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Cost for union teachers could be game changer for Madison Prep deal
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A new analysis (PDF) by the Madison school district shows that the budget submitted by the Urban League of Greater Madison for a pair of sex-segregated charter schools could potentially cost the district an additional $13 million over the schools' first five years.

The new numbers came as a shock to Urban League president Kaleem Caire, who says that Madison Prep may pull out of a tentative agreement with Madison Teachers, Inc., that would require Madison Prep to hire mostly union staff.

"It's become clear to us that the most reasonable path to ensure the success of these kids is as a non-instrumentality," says Caire. "Others on our board want to look at a couple of other options, so we're looking at those before we make that final determination."

One of those options would be to scale back the program, including the proposed longer school days and extended school year.

Non-instrumentality status would mean that Madison Prep could hire non-union teachers as a means of reducing costs. It would also give it the autonomy to set its own policies on everything from military recruiting, LGBT harassment, healthy foods and nepotism.

Caire says the Madison Prep board will determine on Wednesday which path it will take. In addition to seeking non-instrumentality status, Madison Prep could offer a scaled down version of its program.

Caire says it may also look into the possibility of entering into the collective bargaining agreement for the first year, while becoming a non-instrumentality in its second year.

Because the union's collective bargaining rights will be scaled back once the current contract expires in June 2013 -- the end of Madison Prep's first academic year -- Caire says the "formidable obstacle" the union presents will disappear.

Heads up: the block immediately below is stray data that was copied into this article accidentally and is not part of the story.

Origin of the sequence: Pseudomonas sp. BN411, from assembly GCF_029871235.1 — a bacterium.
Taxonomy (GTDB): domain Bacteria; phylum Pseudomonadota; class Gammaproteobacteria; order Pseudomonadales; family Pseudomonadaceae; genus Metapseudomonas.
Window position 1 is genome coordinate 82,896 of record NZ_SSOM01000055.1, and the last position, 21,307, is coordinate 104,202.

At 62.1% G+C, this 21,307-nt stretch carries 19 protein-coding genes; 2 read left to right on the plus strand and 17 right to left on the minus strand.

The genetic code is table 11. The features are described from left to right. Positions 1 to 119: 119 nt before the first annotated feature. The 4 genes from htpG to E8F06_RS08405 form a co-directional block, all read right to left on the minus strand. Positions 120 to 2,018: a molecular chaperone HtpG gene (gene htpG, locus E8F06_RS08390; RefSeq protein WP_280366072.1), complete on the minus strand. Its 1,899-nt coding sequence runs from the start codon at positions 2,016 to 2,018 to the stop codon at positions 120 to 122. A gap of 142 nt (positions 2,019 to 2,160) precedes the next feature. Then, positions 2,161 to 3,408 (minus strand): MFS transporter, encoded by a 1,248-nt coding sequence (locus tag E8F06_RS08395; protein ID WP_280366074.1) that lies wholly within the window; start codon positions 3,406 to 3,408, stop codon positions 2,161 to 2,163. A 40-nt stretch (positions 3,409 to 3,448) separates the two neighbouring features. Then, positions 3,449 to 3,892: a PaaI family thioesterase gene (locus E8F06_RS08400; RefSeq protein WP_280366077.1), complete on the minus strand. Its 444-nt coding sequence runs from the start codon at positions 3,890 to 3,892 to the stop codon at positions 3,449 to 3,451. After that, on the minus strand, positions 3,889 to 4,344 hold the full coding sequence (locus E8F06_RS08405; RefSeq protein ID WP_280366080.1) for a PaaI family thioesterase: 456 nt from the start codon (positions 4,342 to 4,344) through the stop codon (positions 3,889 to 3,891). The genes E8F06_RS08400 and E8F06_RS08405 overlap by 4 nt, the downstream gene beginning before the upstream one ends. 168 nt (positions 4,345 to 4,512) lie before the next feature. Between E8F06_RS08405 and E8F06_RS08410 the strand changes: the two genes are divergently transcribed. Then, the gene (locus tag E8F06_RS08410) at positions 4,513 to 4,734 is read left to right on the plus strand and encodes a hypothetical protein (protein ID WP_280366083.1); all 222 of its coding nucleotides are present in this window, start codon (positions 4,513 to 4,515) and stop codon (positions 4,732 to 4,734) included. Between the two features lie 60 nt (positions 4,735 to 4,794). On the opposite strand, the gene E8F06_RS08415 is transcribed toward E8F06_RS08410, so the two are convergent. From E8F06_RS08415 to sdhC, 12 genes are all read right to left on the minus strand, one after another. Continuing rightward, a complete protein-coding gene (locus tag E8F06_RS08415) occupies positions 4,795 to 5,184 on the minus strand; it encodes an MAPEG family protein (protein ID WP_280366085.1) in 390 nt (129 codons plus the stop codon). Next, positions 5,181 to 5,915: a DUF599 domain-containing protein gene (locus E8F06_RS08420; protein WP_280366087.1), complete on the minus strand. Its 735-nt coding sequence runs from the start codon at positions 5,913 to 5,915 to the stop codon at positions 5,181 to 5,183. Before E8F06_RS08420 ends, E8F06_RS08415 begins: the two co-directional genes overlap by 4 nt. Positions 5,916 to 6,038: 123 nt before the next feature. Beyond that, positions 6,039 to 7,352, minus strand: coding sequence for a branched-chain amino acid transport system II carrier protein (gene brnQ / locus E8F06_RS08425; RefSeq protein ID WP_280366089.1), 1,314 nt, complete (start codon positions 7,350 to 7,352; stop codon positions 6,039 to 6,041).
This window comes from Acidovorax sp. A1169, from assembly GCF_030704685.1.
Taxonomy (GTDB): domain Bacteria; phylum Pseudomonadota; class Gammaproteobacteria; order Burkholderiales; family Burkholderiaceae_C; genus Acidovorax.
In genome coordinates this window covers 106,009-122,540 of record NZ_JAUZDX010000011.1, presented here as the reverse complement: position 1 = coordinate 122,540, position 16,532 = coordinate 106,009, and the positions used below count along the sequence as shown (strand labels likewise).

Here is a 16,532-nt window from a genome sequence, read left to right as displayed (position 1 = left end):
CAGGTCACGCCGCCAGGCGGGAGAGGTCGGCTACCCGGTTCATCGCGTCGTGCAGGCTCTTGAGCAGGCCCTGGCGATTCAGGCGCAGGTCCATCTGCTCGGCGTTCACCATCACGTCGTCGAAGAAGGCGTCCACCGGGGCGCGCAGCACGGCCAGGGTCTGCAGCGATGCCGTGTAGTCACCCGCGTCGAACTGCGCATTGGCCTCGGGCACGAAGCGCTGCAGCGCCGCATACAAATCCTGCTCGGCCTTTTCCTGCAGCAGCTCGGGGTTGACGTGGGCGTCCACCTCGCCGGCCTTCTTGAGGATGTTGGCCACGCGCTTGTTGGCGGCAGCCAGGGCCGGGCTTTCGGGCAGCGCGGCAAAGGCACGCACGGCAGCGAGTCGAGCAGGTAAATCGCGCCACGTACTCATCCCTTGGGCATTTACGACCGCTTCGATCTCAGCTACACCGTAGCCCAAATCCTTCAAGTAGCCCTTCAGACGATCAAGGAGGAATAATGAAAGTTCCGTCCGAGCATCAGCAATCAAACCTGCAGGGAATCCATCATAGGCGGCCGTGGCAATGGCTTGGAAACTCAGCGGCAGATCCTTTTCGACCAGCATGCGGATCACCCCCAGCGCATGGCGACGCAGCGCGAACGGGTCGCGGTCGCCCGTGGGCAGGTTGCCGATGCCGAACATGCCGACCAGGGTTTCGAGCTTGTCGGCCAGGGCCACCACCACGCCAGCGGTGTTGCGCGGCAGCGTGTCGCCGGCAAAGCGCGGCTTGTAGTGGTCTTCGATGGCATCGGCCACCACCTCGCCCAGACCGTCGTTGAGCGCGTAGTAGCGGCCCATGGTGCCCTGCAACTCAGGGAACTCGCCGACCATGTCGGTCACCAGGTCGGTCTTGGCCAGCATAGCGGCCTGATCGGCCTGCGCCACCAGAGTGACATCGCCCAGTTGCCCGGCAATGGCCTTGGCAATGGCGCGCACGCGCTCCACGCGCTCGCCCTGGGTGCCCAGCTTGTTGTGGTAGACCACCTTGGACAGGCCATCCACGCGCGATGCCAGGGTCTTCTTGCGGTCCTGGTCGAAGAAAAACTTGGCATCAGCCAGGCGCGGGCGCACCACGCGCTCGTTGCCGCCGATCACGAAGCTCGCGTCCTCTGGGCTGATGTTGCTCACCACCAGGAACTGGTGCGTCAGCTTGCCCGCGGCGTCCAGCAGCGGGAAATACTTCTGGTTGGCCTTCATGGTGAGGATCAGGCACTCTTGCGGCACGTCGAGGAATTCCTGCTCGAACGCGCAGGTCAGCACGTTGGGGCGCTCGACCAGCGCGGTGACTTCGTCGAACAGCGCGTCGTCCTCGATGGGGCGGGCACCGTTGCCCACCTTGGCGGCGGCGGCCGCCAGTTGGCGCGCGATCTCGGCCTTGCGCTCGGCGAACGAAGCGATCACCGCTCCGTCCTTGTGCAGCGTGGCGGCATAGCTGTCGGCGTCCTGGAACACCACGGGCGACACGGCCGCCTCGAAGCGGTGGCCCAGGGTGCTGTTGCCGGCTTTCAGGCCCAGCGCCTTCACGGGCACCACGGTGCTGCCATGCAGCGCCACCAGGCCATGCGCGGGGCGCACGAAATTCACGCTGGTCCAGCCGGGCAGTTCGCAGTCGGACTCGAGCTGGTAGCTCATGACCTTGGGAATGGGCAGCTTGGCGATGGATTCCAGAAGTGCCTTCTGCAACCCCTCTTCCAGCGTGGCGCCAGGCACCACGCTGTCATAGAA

School board member Marj Passman says she is skeptical that a structured contract like that could be brokered, adding that it might not even be permissible under Department of Public Instruction rules.

John Matthews, executive director of Madison Teachers, Inc., declined to comment for this article.

In September, the Urban League agreed to make Madison Prep an instrumentality, thus entering into the district's collective bargaining agreement with Madison Teachers, Inc.

In exchange, the union agreed to drop its opposition to the charter schools.

The new analysis, according to Caire, likely will delay a scheduled Nov. 28, school board vote on the Madison Prep proposal by at least two weeks.

The new figures came after the district decided to use the same budgeting formula used for its other secondary schools. That formula takes into account several factors not considered in Madison Prep's budget.

"It tries to figure how much it would cost if the various positions were analyzed and 'costed out' consistent with the requirements of the collective bargaining agreement,"says school board member Ed Hughes. "And that results in significant increases in costs for the school."

Among the Urban League's chief selling points for Madison Prep has been its insistence that it will help more kids with less money.

The schools would target low achieving minority students, beginning next year with 120 students and growing to 840 students in its fifth year. The Urban League says the school is necessary to bridge the district's 40-year-old racial achievement gap.

How this latest development will affect ongoing talks regarding the school is unclear. The proposal's costs have long been a primary concern among critics.

A generous $2.5 million gift from a wealthy advocate in early October eased the district's burden, with at least two school board members saying it brought them closer to supporting the plan.

Now, according to the new analysis, the per pupil cost to the district could reach $17,000, nearly double the per pupil costs projected in the Urban League's budget.

"All this time we've been getting hammered on how much our things were going to cost, only to find out the district, in its response to us, says that it would cost too much," says Caire.

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